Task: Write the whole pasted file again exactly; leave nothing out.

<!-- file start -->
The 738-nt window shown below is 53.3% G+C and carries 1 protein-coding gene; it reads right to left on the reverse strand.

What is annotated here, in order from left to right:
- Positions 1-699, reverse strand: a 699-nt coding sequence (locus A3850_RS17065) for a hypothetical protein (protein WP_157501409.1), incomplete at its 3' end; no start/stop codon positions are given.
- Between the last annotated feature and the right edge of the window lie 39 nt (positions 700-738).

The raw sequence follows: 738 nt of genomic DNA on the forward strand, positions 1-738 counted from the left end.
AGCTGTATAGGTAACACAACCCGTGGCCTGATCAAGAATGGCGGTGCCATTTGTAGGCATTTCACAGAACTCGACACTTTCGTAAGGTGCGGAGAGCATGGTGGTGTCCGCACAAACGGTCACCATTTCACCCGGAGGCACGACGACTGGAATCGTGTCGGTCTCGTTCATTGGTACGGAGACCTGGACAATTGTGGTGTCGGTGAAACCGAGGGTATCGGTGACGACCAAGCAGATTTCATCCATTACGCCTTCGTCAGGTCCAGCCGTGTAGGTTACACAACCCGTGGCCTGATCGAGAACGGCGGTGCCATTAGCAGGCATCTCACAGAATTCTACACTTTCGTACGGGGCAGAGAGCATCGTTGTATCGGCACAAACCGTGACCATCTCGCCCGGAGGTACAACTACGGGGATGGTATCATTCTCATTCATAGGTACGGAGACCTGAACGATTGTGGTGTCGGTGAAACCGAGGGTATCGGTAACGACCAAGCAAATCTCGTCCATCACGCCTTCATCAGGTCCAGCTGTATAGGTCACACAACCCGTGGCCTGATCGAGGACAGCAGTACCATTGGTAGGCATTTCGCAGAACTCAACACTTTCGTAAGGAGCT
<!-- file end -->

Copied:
The 738-nt window shown below is 53.3% G+C and carries 1 protein-coding gene; it reads right to left on the reverse strand.

What is annotated here, in order from left to right:
- Positions 1-699, reverse strand: a 699-nt coding sequence (locus A3850_RS17065) for a hypothetical protein (protein WP_157501409.1), incomplete at its 3' end; no start/stop codon positions are given.
- Between the last annotated feature and the right edge of the window lie 39 nt (positions 700-738).

The raw sequence follows: 738 nt of genomic DNA on the forward strand, positions 1-738 counted from the left end.
AGCTGTATAGGTAACACAACCCGTGGCCTGATCAAGAATGGCGGTGCCATTTGTAGGCATTTCACAGAACTCGACACTTTCGTAAGGTGCGGAGAGCATGGTGGTGTCCGCACAAACGGTCACCATTTCACCCGGAGGCACGACGACTGGAATCGTGTCGGTCTCGTTCATTGGTACGGAGACCTGGACAATTGTGGTGTCGGTGAAACCGAGGGTATCGGTGACGACCAAGCAGATTTCATCCATTACGCCTTCGTCAGGTCCAGCCGTGTAGGTTACACAACCCGTGGCCTGATCGAGAACGGCGGTGCCATTAGCAGGCATCTCACAGAATTCTACACTTTCGTACGGGGCAGAGAGCATCGTTGTATCGGCACAAACCGTGACCATCTCGCCCGGAGGTACAACTACGGGGATGGTATCATTCTCATTCATAGGTACGGAGACCTGAACGATTGTGGTGTCGGTGAAACCGAGGGTATCGGTAACGACCAAGCAAATCTCGTCCATCACGCCTTCATCAGGTCCAGCTGTATAGGTCACACAACCCGTGGCCTGATCGAGGACAGCAGTACCATTGGTAGGCATTTCGCAGAACTCAACACTTTCGTAAGGAGCT